Past Meetup

San Francisco: MPark.Patterns — Pattern Matching in C++

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Notice that this is a different San Francisco venue from last week's meetup!

Pattern matching brings a declarative approach to destructuring and inspecting complex data types. It’s a very powerful abstraction provided by many programming languages such as Haskell and OCaml, and more recently, Rust, Scala, and Swift.

We’ll see a glimpse of pattern matching in C++17 and their current limitations through features such as structured bindings, `apply`, and `visit`. We’ll then jump into MPark.Patterns, an experimental pattern matching library for C++. The following is an example of FizzBuzz (https://imranontech.com/2007/01/24/using-fizzbuzz-to-find-developers-who-grok-coding/) written with the library:

void fizzbuzz() {
for (int i = 1; i <= 100; ++i) {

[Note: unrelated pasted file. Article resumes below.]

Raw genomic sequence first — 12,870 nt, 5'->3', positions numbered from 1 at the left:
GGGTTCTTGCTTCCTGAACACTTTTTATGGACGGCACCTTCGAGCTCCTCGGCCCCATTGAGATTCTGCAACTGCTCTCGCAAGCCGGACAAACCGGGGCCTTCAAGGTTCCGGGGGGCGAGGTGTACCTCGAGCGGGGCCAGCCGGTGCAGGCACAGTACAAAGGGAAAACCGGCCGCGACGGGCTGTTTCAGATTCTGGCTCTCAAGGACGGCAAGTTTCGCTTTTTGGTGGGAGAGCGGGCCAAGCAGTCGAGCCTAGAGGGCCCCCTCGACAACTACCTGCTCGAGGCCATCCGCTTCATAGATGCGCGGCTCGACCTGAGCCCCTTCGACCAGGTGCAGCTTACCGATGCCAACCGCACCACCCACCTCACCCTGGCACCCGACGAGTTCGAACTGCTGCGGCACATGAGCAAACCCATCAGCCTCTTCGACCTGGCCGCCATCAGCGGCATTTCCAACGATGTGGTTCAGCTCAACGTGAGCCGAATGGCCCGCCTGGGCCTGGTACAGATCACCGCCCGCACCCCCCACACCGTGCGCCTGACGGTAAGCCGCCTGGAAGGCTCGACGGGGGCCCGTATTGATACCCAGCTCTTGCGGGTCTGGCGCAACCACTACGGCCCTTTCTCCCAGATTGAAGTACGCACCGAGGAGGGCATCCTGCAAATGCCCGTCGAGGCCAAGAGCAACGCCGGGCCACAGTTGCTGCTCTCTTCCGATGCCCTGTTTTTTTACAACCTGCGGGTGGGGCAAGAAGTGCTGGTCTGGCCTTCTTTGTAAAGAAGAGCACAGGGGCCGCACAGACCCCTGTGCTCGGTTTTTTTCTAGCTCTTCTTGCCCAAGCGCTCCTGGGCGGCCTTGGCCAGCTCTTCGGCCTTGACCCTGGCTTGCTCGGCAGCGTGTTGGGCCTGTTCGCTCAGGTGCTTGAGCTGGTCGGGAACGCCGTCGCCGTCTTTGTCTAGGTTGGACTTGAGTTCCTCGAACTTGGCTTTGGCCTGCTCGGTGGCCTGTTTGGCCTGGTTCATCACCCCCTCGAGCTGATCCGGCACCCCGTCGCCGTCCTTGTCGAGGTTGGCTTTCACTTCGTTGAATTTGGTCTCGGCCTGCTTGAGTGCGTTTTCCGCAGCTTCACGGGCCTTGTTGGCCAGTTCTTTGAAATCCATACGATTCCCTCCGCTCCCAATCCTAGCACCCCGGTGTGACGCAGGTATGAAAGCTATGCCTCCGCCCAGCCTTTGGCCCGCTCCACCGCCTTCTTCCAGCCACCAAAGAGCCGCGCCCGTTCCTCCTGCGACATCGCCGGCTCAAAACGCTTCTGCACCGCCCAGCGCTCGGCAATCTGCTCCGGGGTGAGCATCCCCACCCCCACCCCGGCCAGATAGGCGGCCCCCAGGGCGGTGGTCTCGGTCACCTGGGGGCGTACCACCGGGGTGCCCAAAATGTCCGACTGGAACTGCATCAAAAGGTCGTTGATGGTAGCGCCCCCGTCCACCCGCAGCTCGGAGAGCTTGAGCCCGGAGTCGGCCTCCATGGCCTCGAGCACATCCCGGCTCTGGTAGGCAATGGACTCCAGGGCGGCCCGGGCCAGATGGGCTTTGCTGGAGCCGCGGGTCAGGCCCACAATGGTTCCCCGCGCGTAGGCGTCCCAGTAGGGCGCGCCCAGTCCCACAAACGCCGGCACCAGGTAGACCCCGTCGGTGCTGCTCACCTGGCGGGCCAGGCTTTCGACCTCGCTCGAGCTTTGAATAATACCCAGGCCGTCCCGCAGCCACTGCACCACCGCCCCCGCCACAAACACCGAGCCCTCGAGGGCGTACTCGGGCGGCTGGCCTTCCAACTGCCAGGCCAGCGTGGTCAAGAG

using namespace mpark::patterns;
match(i % 3, i % 5)(
pattern(0, 0) = [] { std::cout << "fizzbuzz\n"; },
pattern(0, _) = [] { std::cout << "fizz\n"; },
pattern(_, 0) = [] { std::cout << "buzz\n"; },
pattern(_, _) = [i] { std::cout << i << '\n'; }
);
}
}

We’ll see many more examples like this that lead to simpler, declarative code that focuses on the desired shape/state of the data, rather than a sequence of imperative code that tries to inspect the data in piecemeal.

The goal of the library, and the talk, is to gain experience and exposure to pattern matching in order to potentially help guide the design of a language-based pattern matching mechanism.

Michael Park is a committer for the Apache Mesos project and works as a Distributed Systems Engineer at Mesosphere. Within the realm of computer science, he's very much intrigued by language design, compiler construction, and distributed systems. Michael is also an active member of the ISO C++ Standards Committee.

Level of Expertise: Intermediate